One of the more distinctive differences between agile software development and its traditional counterparts is the wide-spread adoption of group facilitation techniques by agile practitioners.
This is largely due to the high degree of collaboration demanded by agile methods: we have to learn effective ways of sharing information and making decisions together – so much so that it’s become one of the Scrum Master’s major responsibilities.
I see facilitation as a foundation support for self-organization, and critical to new management practices: the fundamental understanding that an informed collaborative approach to problem solving involving those closest to the work will consistently yield better results than a plan designed by a single expert.
So what is facilitation?
As a field, facilitation is hard to define. Wikipedia and Google give us a view of the wide range of contexts in which the term facilitation is used, from business to neuroscience.
These give us a good overview, but I worry about definitions that tell us facilitation is ‘making things easier’ (from the root ‘facile’). Because while facilitation is a significant aid to collaboration, as experience tells us, collaboration is not easy. Good facilitation provides ways to address this and make it more comfortable in the long run, but it’s neither a magical panacea for problem resolution nor a superficial fix we can use to avoid conflict.
To clarify my understanding of the field, this is my take on facilitation (I won’t claim it’s the most elegantly worded):
Facilitation is the “art” (an informed blend of techniques and insight) of aiding groups to collaboratively interpret their (project) context and identify the most valuable path forward.
From a continuous improvement perspective, we know that having clear and attainable goals set and agreed on by those doing the work is a fundamental factor in both motivation and team success. Coupled with the short cycles of Scrum, this provides an excellent mechanism for teams to improve incrementally while responding to changing conditions.
But we also know from complexity theory that there are situations when it’s just not possible to see up front what the desired outcome might be, and setting predefined goals or actions can be meaningless, or even damaging if they lead us in the wrong direction. In situations where work emerges as we go along, a facilitator needs to be able to help the team clarify the boundaries in which exploration can take place, and understand how to navigate these waters.
In either circumstance, the facilitator ensures that teams reflect regularly on the process, either to clarify whether the activities undertaken are leading them to the intended outcome; or to ensure that they are conscious of the steps they’re taking, the results generated and the kinds of patterns emerging – and what these indicate about next steps (Cynefin‘s Probe – Sense – Respond model). The detail of what and how to proceed is a product of the facilitation itself, not a predetermined formula.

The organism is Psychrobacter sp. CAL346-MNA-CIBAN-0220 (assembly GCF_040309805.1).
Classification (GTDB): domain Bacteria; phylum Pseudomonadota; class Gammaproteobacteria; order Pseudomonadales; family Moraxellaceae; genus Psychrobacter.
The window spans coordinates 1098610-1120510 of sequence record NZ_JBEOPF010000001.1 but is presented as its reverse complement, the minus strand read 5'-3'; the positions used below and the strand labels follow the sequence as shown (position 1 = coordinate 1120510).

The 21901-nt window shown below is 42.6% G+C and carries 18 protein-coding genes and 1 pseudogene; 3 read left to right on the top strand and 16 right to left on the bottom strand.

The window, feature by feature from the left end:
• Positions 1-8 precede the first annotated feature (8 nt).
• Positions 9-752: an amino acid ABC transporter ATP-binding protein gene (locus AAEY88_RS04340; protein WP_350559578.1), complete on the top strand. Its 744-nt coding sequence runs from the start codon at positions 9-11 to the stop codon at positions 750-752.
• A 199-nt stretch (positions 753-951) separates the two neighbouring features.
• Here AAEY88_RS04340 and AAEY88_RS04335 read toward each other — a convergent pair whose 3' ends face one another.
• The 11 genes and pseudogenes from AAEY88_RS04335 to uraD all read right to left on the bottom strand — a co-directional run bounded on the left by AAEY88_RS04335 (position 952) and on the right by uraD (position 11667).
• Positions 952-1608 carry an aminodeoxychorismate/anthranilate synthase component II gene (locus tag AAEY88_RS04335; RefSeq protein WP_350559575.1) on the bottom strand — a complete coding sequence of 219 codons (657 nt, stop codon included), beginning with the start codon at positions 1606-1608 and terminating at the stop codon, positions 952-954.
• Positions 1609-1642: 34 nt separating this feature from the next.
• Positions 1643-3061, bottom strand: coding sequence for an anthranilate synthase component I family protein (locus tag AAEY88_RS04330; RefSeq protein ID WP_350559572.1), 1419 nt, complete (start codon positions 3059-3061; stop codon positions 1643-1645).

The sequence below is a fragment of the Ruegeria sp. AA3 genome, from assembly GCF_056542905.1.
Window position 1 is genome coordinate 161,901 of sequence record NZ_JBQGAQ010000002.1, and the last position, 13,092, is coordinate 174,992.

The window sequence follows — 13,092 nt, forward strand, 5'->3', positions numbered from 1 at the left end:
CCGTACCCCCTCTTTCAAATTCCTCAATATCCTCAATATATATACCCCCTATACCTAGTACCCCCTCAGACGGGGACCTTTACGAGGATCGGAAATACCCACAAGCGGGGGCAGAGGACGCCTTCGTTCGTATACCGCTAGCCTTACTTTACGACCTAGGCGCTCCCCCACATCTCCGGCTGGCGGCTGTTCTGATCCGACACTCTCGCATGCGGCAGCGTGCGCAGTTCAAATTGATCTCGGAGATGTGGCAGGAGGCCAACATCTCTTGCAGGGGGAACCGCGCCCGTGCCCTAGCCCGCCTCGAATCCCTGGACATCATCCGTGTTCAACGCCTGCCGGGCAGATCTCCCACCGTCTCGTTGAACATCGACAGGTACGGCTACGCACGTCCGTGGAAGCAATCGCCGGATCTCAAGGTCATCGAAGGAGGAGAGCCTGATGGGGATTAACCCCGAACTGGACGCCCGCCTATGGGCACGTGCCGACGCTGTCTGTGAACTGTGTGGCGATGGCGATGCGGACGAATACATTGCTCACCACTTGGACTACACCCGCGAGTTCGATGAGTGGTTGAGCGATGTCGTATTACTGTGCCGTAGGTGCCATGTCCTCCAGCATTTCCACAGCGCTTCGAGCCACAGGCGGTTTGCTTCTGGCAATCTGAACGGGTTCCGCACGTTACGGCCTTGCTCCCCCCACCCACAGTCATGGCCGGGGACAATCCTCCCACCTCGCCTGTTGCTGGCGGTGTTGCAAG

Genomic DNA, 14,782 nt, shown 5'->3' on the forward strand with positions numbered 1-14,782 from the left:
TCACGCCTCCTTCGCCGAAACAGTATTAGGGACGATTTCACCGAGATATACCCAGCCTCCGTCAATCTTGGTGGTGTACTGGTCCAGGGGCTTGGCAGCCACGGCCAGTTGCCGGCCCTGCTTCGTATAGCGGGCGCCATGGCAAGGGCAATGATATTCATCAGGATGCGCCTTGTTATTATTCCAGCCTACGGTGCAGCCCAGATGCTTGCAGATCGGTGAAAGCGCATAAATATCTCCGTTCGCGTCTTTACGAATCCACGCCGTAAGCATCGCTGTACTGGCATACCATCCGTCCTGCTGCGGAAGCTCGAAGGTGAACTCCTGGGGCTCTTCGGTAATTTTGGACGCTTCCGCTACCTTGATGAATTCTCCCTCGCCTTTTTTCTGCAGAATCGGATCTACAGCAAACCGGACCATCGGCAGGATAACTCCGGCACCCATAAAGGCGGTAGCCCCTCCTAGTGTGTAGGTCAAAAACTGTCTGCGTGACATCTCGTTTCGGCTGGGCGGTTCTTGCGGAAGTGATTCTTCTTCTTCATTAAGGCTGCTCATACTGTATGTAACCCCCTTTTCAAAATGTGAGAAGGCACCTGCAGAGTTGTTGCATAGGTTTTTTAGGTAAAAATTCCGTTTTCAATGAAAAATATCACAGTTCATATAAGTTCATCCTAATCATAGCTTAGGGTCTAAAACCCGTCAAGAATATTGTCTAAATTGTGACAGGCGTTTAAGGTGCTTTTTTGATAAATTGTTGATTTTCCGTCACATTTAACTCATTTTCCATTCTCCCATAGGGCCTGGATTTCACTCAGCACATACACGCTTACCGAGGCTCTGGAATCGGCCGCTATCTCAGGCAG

From this perspective, agile facilitation is about reaching a new level of understanding; surfacing valuable insight that will get the group to their next stage – whether it’s a vision, the next sprint, or a new team dynamic.
Outside of continuous improvement, the Scrum Master facilitation functions include planning well for meetings, using time-boxes effectively, and ensuring good communication flow both within the team and across organizational boundaries. At a process level, it’s ensuring that coming work is appropriately groomed and that everyone is aware of constraints so that the right expectations are set.
Here the facilitator function is making sure that the time utilized and the effort expended are appropriate and valuable, and that there is as little as possible waste in both meetings and normal day-to-day activities.
And this is part of the ‘art’ of facilitation: how do we know what is wasteful and what beneficial? What level of noise is required for us to have sufficiently investigated all areas?
In different contexts, discussing a tangent or exploring an alternate technology could be beneficial, harmful, or irrelevant – but if it’s important enough to come up, we need to ensure that we explore sufficiently for the first two possibilities, and avoid the last. Again, this call must be guided by group input. Facilitation involves making sure everyone involved with a decision has a voice, is clear on both the constraints and possibilities, and is able to proceed in an informed manner.
It’s well noted that the facilitator does not provide answers, and as a rule does not contribute to the content. What they create is the most conducive environment for each individual to contribute their knowledge and clarify their concerns, such that the group is to be able to choose the best route for their situation, as a self-organized team responding to business needs.
And do to this well, we need a wide and deep ‘toolbox’ of techniques, from idea sharing to consensus activities, which allow us to respond in a contextually relevant way to the range of challenges with which software development so regularly furnishes its practitioners.